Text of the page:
Thankfully, the book is divided into four parts, so we can cover one part per episode. The first part is called “The Journey,” and details the exodus of a group of rabbits from their home, Sandleford Warren, at the behest of a young rabbit named Fiver, who’s been beset with terrible visions. (Slight digression – “Sandleford” and our host’s name, “Sandifer,” share the exact same etymology, which basically refers to a sandbar that bridges a river.) In the audience superior position, we can easily believe Fiver, because we know in a way the rabbits cannot that the warren’s area is going to be bulldozed for new construction -- we can read the sign.
Fiver’s brother Hazel is their leader. The two make a matched set – Fiver is the dreaming intuitive, while Hazel is “objective” and “rational,” yet still a believer in Fiver’s visions. It’s Hazel who gets the other rabbits out of Sandleford and over a river, though not quite to safety. Hazel’s interesting. He’s not the smartest rabbit – that would be Blackberry. He’s not the strongest – that’s Bigwig. He’s not the most gifted with words – Dandelion is their storyteller. Obviously, he doesn’t have prophetic visions. Nor is he particularly wise: the climax of the first part is the discovery that the new warren he’s led his friends to is actually a bourgeois death trap.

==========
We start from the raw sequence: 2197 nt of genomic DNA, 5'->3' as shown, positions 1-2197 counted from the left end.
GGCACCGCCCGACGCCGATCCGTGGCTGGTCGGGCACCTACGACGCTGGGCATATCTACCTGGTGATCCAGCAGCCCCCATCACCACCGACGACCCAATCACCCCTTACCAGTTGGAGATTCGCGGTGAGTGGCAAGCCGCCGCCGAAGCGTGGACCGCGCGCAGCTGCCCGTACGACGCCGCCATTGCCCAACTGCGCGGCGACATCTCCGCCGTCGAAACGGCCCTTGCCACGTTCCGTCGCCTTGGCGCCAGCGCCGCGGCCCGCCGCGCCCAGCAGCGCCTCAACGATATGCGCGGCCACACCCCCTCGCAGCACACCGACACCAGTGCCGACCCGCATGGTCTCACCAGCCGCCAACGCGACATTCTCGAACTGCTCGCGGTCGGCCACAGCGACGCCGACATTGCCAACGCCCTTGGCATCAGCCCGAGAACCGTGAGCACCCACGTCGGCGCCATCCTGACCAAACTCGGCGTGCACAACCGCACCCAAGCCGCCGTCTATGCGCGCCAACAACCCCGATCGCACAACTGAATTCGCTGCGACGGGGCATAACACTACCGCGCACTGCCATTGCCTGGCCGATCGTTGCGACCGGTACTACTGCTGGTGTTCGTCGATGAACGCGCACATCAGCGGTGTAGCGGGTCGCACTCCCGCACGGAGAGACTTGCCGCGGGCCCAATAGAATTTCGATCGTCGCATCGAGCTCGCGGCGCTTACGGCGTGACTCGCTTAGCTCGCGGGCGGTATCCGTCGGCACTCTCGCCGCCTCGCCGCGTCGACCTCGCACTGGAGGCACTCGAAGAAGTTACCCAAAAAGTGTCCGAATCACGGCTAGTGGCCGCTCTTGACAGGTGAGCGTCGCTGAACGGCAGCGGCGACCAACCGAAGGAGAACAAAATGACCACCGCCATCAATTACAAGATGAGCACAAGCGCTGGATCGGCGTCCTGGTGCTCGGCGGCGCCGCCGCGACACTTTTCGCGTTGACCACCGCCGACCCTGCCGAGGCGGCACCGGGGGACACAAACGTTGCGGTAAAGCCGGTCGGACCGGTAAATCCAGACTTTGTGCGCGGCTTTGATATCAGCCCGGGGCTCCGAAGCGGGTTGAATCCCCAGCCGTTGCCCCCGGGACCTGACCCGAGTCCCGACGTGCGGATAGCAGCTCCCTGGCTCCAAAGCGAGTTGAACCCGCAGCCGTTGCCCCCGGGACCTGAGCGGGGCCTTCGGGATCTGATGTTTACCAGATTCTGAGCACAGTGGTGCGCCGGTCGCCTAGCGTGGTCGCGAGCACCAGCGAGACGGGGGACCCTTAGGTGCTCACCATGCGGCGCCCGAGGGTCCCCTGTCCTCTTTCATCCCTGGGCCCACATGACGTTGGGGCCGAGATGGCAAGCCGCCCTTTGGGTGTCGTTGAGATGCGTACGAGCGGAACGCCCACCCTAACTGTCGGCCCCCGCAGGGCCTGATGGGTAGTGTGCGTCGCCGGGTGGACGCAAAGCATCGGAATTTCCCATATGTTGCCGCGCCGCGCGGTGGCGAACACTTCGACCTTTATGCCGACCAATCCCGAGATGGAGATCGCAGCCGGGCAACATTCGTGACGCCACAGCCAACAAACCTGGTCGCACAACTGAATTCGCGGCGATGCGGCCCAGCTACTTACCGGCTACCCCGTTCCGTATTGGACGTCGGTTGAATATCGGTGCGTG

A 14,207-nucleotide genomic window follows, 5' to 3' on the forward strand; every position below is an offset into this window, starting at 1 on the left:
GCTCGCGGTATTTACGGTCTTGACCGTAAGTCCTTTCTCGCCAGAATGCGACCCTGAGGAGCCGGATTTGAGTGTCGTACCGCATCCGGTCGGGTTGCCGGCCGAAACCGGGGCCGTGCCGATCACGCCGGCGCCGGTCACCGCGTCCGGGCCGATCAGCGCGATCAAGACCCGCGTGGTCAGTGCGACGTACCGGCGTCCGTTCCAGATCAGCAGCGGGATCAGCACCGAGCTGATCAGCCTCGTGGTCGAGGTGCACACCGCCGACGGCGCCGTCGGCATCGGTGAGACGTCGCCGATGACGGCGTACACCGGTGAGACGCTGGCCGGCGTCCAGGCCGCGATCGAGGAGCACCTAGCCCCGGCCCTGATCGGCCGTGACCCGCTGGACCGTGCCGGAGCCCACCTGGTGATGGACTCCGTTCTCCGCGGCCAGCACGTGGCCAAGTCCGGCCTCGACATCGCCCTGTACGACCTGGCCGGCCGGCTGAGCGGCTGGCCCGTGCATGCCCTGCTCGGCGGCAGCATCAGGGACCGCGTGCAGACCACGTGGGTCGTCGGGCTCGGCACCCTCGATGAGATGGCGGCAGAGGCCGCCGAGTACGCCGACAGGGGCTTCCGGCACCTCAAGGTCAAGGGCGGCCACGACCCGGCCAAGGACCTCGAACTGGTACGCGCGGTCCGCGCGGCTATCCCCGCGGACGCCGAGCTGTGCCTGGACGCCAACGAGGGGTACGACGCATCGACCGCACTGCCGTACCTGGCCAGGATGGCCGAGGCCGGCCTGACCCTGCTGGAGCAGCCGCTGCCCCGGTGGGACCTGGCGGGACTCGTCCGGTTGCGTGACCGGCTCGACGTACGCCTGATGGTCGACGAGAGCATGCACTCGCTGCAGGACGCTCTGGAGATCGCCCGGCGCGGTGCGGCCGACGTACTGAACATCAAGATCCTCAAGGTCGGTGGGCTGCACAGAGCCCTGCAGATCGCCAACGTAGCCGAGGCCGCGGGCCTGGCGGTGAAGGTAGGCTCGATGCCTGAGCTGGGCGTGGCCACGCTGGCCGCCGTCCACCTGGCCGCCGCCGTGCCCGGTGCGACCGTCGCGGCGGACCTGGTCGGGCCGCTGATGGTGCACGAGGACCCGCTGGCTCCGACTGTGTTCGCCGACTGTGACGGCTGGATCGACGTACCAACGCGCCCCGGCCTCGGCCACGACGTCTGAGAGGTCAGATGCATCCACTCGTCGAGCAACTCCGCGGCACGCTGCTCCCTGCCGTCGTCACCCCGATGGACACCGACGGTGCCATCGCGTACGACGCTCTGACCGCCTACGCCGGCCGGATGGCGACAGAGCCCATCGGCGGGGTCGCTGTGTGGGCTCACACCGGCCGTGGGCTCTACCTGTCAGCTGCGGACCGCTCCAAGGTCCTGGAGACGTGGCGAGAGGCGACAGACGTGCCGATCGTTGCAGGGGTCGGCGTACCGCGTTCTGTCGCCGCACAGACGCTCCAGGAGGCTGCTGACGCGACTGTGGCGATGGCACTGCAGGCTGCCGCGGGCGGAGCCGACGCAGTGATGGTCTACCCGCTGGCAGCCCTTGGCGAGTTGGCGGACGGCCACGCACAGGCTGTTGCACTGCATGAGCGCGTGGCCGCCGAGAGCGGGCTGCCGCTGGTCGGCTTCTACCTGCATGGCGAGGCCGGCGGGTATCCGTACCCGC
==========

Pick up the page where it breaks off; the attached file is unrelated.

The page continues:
And yet he’s definitely the leader, the one the other rabbits look to. He, of all the rabbits, seems the most able to make choices and follow through on them despite any hardship they may face. Yet he’s able to change his mind when new information becomes available. He understands the strengths and weaknesses of the other rabbits, and how to delegate and direct their talents. He kind of respects everybody. Which rather shows what leadership is really all about.
So obviously Jack and Locke correspond to Hazel and Fiver, but in a peculiar mirror-twin fashion, for while Jack is the leader of the Losties and Locke has had his mystical encounter with the Island, Jack too has had visions, and Locke can certainly motivate other people, as he does with Jack in this episode. So, again, it’s not like this is a minor literary reference – Watership Down is very relevant to understanding the character drama unfolding before us. And as we’ll see in future essays, it’s going to be ever more relevant to understanding the nature of the Island.